(Wrote Softspeakers for Antiserious, an online magazine run by Sumana Roy from Siliguri: “Antiserious is anti-spotlight: it aims to democratise serious attention from a handful of issues of ‘inter/national importance’ to everything that constitutes our dailiness, the gun and the gum.”)



Those who lived in that city woke up late, not knowing why they felt so rested or what had brought them such an unusual sense of peace. Some woke to a sound they remembered from their childhoods, before the city had expanded and grown clamorous: the morning chorus of birdsong. Some woke to the sound of traffic, as they had for years, but the wheels of the trucks were hushed, and the car horns honked quietly, as though from a long distance away.

It was only in the evening that the citizens began to realise how great the change was in their circumstances. In the markets, a great lament rose from the tent-houses. Priests, politicians, devotees, celebrants, wedding guests (and happy couples, and their importantly busy families) found themselves baffled: none of the mikes or the loudspeakers in the city worked correctly any more.

The mikes appeared to be completely worthless, from the imported velvety-furred, red-lit mikes of the major TV channels to the humble, steel-grey versions available for hire for all kinds of functions, celebrations, festivals and meetings. The more loudly speakers shouted, the more raucously singers raised their voices, the less audible they became over even the most expensive fully-guaranteed Japanese and Korean mikes. Haranguers, demagogues, jaagaran and wedding singers, tambola announcers, campaigning candidates, preachers, teachers, all kinds of creatures: no matter how much they yelled, screamed, roared and threatened, the mikes were on strike.

By evening, a few clever and more patient speakers had discovered a workaround: if they lowered their voices, and spoke in reasonable tones, or even in whispers, they were audible. Well, they were audible as long as they held the interest of their audiences. A bored audience could drown out a tedious speaker without needing to raise its collective voice – just a general hum of rising chatter was enough to drown out the voices of rabble-rousers who weren’t rousing their rabble enough. As for the loudspeakers, they had turned into softspeakers. Though the mechanics and the electricians did their best, none of them could find a way to turn up the volume again.

In a few weeks, most of the citizens had adapted to their changed circumstances. Wedding songs continued to play, but instead of blaring the latest dance numbers across a sleepless neighbourhood, the playlists became more seductive, more lilting, vying to lure the attention of passers-by with melody instead of volume. Those who loved dancing found, to their astonishment, that their enjoyment was not curtailed.

The softspeakers did not amplify bands and singers in the same way as before, but they did, in a gentle rumbling way, make bass lines and beats more distinct, as though you were listening to the conversations of friendly dinosaurs. People flocked to discos to dance, but also to stand in long queues until their turn came to curl up against the softspeakers, where the low rumbles soothed them to sleep. It was like spa music, only less annoying.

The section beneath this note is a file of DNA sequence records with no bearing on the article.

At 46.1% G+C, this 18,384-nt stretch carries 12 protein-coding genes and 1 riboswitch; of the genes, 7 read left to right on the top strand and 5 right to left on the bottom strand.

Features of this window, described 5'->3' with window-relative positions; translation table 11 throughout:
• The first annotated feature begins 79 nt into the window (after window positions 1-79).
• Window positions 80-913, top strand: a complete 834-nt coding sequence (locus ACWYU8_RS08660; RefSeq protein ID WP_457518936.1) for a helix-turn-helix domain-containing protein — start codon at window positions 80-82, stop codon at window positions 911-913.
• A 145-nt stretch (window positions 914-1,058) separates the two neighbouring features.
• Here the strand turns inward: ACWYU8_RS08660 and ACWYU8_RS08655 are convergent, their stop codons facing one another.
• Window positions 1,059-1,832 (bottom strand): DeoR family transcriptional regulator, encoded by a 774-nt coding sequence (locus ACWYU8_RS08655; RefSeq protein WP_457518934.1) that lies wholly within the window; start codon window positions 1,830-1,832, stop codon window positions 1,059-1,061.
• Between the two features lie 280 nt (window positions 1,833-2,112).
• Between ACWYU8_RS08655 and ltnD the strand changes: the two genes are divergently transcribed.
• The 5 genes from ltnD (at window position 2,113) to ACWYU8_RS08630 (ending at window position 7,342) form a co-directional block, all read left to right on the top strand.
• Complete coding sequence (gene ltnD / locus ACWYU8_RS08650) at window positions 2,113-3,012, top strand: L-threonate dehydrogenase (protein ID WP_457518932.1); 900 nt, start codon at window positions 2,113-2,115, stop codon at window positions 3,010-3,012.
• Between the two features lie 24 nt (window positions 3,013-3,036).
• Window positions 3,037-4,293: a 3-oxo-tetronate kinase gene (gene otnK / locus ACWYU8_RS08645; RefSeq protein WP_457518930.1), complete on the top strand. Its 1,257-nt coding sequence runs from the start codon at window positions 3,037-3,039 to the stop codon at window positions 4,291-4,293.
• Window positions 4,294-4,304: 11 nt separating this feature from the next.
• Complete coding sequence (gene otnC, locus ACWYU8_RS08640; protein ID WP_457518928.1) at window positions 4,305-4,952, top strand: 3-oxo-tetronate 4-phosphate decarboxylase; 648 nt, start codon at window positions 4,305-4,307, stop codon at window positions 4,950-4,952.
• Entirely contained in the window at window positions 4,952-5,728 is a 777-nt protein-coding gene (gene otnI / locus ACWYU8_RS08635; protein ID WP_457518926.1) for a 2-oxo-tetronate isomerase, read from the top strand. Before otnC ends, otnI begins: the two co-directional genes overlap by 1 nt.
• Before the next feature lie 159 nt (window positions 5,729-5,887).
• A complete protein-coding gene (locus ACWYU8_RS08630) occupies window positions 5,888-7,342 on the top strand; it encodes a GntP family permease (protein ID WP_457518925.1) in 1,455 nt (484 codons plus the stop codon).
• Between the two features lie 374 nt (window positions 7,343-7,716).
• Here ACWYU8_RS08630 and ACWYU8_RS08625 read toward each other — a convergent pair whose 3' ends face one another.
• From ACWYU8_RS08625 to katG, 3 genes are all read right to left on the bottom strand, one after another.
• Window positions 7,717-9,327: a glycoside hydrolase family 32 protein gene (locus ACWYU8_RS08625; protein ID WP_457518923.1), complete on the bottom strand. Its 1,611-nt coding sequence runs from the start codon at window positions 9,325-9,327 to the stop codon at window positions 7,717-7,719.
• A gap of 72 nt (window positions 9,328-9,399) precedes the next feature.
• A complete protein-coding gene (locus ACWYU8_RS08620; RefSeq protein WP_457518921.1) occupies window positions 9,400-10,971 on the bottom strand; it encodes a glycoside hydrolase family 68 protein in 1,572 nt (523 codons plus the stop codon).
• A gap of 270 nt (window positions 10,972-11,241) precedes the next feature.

Politicians and priests alike adjusted – grumbling – to the new order. The priests and the imams grumbled the most because they could no longer shout the word of God, and they had to hold more interesting prayers in order to bring in the devout. Politicians wondered in despair how they would hold rallies without yelling at the masses, but to their surprise, they discovered that far more crowds flocked to see them once they had shut up.

People liked watching politicians more than they liked listening to them, and the more cunning strategists put on beautiful light-and-soundless-firecracker shows, filling the city with their images picked out in glowing, gaudy, brilliant but mercifully silent holograms and billboards.

Festivals changed, too, but only a little; though pandals could no longer grab the attention of the city by its ears, they became more and more sprawling, attempting to cast giant shamianas across as much ground as possible. And they spent more on flowers and on food stalls than ever before, to attract followers, and so even though they still took up a great deal of space and time, no one minded because of the fragrance and the tasty food.

Gradually, the city’s natives grew to love their softspeakers and their whispering mikes. Many found that they were saying what they wanted to say far more often, now that they didn’t have to raise their voices or speak with force in order to be heard. Many found that their speech had lost none of its edge or wit, but that it seemed to be easier to listen as well as speak, in this city where everyone could be heard.

The only ones who hated the new order were the permanently angry and those who were full of hate. The haters had tried to start whispering campaigns, but these had been only moderately successful – you could only listen to those insidious and poisonous voices for about half an hour without wanting some diversion, and in the absence of blaring noise, other, quieter forms of entertainment had returned, from puppet shows to street singers to bioscopewallas.

Those who loved the softspeakers felt sorry for their angrier brethren, but provision was made for those who missed raising their voices. They could gather at spots outside the city limits and shout, “I hate softspeakers! I miss noise!” to their heart’s content. They could clang and clatter and quarrel, and make a ruckus, and create pandemonium for as long as they wanted, and many did, for hours and hours, and sometimes for days and days.

But every so often, one of them would stutter into silence in mid-rant, or would find himself turning down the volume on his loud, loud mike. And then when darkness fell and they thought no one was watching, they would go back to the city of softspeakers, missing the hush, the peace, the million murmuring conversations.

Speaking Volumes: India’s suffragette-princess